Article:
In Review: Pho King IV
226 Third St.
Hours: Monday through Saturday, 10 a.m. to 10 p.m.
Food and ambiance quality
**** I’m dining here every day
*** Almost like eating at home
** Better than my roommate’s cooking
* Only if I’m starving
$$$$ chancellor $20+
$$$ professor $15-20
$$ graduate student/alum $10-15
$ undergraduate $5-10
Learning at an early age that food is as good as the ware in which it is cooked and the place in which it is eaten, I’ve always tried to parallel my habits of home with my preference of restaurants. It doesn’t matter if we’re talking McDonald’s or a four-star restaurant in the closest big city — ambiance and a tended-to setting matter.
Pho King IV, the fourth addition to the Pho King chain, has this figured out. Located on the corner of Third and University, close to the faddish cafe of the same name, the weeks-old Vietnamese/Chinese restaurant is a special medium between the sensibilities of the traditional Asian home and the air of university life.
The exterior architecture is organic. Situated inconspicuously amid trees and with noticeably earthly features – woods and use of clay tones – I immediately felt the authenticity so crucial to local joints serving traditional food.
When I walked in, I couldn’t help but immediately notice the large assortment of candy inside the glass register. I’m talking a mouthwatering array of Skittles to Welch’s Fruit Snacks, in every flavor! People in college are young enough to still appreciate that. I certainly did.
I was seated immediately, which is something anyone who has ever been to a restaurant could appreciate. At this point, I almost started to feel like I was in a different country. It’s an effect culturally-themed restaurants always have on me, which is good.
The ambiance was calm and natural. I felt like everyone knew exactly what they wanted to order, while I on the other hand had no idea. After all, before visiting the restaurant, I’d had pho a few times but had no idea that the “Pho” in Pho King is pronounced “fah” as opposed to the craggy, caveman-reminiscent “foh!”
The interior atmosphere was no less homespun than the outside. With various framed portraits illustrating what I presumed to be scenic views of Vietnam proper to the modestly sized interior itself, Pho King IV can make one feel traveled.
My waiter, dressed simply in a white t-shirt and blue jeans as if lounging around the house, brought over a large menu and informed me about the day’s specials. Sadly, I could barely understand his English. I asked him his name three times, but my shrug of an “oh, okay” after the third probably gave off the impression that I couldn’t understand that either.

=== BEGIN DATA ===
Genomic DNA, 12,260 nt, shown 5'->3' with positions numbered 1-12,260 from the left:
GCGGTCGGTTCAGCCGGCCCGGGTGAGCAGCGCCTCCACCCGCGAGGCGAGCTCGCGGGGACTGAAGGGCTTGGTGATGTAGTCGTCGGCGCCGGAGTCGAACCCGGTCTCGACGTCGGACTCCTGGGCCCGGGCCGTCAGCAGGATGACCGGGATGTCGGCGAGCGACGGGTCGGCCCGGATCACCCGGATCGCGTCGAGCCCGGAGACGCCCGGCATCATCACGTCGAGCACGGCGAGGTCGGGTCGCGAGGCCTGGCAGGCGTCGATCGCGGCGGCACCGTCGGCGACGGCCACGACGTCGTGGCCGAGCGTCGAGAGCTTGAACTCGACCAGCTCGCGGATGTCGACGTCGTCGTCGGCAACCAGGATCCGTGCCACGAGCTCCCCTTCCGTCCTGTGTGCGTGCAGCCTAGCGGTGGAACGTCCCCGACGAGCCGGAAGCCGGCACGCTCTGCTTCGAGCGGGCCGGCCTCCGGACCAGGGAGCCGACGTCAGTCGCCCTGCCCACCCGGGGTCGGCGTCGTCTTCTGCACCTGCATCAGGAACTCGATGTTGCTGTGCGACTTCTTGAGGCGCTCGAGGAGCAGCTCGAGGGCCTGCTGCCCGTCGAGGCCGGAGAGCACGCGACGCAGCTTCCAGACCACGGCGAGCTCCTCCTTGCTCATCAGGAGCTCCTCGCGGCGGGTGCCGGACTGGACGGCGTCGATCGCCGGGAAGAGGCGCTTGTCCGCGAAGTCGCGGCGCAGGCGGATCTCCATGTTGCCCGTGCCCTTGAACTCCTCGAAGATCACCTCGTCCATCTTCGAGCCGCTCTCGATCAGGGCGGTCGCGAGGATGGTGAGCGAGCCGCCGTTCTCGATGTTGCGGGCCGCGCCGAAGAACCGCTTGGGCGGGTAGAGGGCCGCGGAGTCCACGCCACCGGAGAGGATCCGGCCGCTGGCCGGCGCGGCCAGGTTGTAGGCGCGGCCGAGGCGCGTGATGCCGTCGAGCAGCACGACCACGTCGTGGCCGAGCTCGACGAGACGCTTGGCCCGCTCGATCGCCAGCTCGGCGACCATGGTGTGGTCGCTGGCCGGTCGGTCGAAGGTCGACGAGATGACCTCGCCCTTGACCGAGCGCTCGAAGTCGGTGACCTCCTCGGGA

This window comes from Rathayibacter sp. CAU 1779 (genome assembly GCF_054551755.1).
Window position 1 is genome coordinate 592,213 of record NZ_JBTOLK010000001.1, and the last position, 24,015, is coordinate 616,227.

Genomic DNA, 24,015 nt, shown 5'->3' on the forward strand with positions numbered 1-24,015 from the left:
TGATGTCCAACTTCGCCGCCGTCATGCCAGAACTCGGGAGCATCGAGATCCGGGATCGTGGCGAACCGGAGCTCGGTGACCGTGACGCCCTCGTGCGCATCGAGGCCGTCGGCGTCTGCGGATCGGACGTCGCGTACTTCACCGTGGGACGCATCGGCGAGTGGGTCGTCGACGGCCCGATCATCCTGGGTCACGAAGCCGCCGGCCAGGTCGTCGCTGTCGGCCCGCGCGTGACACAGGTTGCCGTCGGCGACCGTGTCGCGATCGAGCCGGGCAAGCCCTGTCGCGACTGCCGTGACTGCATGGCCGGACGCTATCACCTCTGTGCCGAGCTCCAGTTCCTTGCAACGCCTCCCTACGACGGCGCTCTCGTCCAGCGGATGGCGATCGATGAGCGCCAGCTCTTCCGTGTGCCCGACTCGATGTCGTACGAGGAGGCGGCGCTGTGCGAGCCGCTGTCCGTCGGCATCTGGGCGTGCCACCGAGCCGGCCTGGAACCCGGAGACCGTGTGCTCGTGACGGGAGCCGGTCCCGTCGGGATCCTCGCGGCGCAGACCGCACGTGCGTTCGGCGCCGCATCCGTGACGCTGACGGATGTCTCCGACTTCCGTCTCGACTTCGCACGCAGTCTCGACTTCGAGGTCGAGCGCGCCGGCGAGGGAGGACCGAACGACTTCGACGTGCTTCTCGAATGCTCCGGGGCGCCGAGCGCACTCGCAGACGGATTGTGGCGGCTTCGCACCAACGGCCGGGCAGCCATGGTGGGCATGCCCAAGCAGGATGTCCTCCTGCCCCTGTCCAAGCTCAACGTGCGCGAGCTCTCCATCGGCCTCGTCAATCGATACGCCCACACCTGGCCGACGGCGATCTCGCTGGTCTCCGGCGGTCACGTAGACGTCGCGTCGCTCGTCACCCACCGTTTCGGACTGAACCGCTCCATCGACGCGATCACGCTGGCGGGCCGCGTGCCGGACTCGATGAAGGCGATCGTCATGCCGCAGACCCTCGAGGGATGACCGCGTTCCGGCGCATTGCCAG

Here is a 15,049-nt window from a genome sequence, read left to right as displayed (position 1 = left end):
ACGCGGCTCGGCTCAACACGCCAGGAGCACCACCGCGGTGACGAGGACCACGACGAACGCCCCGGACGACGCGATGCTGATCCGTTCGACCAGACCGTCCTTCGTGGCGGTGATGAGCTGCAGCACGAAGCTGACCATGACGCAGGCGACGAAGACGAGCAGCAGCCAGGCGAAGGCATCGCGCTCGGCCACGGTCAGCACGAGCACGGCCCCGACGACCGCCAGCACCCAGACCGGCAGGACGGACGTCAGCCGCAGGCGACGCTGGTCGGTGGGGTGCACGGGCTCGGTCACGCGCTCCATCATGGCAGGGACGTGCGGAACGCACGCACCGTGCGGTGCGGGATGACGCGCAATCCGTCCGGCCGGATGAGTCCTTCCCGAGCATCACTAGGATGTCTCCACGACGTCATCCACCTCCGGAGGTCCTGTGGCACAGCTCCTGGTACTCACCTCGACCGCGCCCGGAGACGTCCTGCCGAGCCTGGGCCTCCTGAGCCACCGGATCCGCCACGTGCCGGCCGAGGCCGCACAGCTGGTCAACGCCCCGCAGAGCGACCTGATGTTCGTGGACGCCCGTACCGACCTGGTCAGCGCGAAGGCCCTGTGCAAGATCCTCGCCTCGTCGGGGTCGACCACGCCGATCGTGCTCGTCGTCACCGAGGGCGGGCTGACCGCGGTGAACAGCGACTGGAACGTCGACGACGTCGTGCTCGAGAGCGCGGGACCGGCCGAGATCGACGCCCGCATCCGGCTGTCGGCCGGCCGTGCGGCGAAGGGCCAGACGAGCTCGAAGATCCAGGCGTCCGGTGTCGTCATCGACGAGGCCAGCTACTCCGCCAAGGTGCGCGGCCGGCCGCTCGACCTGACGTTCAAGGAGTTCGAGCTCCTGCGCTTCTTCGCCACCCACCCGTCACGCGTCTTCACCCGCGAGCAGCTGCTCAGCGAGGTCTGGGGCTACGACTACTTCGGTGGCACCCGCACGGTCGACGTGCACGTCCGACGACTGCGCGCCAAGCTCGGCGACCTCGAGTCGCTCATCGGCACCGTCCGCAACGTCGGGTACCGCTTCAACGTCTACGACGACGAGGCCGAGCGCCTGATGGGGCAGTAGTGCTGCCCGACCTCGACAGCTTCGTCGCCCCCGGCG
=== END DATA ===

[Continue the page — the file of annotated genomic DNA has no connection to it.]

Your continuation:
I’d heard once that there’s no better way to start a Vietnamese meal than with a plate of spring rolls, so naturally that’s what I had first. I ordered two shrimp rolls ($3.95). Neatly wrapped in an outer layer around vermicelli, the taste was nothing more than what one would expect from such a simple dish, but I did find pleasure in the rolls’ freshness. Steaming hot, requiring a few frustrating pauses along the way, it was the perfect displeasure found in just-prepared food.
The Pho Tai (beef noodle soup with sliced steak) was the best I’ve ever had. Although arguably a bit pricey for the portion – $5.45 for a small – the taste was authentically back-alley Asian. The broth, made with bony bits better not seen, is the real draw. Granted that opinions about pho perfection are largely a matter of personal taste, I believe great broth is where it’s at.
For my main dish, I surprised myself with the Kung Pao chicken ($7.45), one of the few Chinese dishes Pho King offers. More authentic than the gourmet versions offered by restaurants like P.F. Chang’s and with different vegetables than I’d had at other Chinese spots – chopped celery and carrots – it was surprisingly good. The key was the sauce. Walking a fine line between sweet and spicy, every few bites the flavor seemed to switch between the two. The portion was quite large considering the price; I barely finished.
All in all, Pho King IV is definitely a place I suggest for all those who, like me, appreciate the collective episode of the restaurant experience as opposed to just the food itself. There’s an intangible aesthetic here detectable from the effect it has on the palate and the general mood. It belongs in Davis. Needless to say, I left a generous tip.
ISAIAH SHELTON can be reached at firstname.lastname@example.org.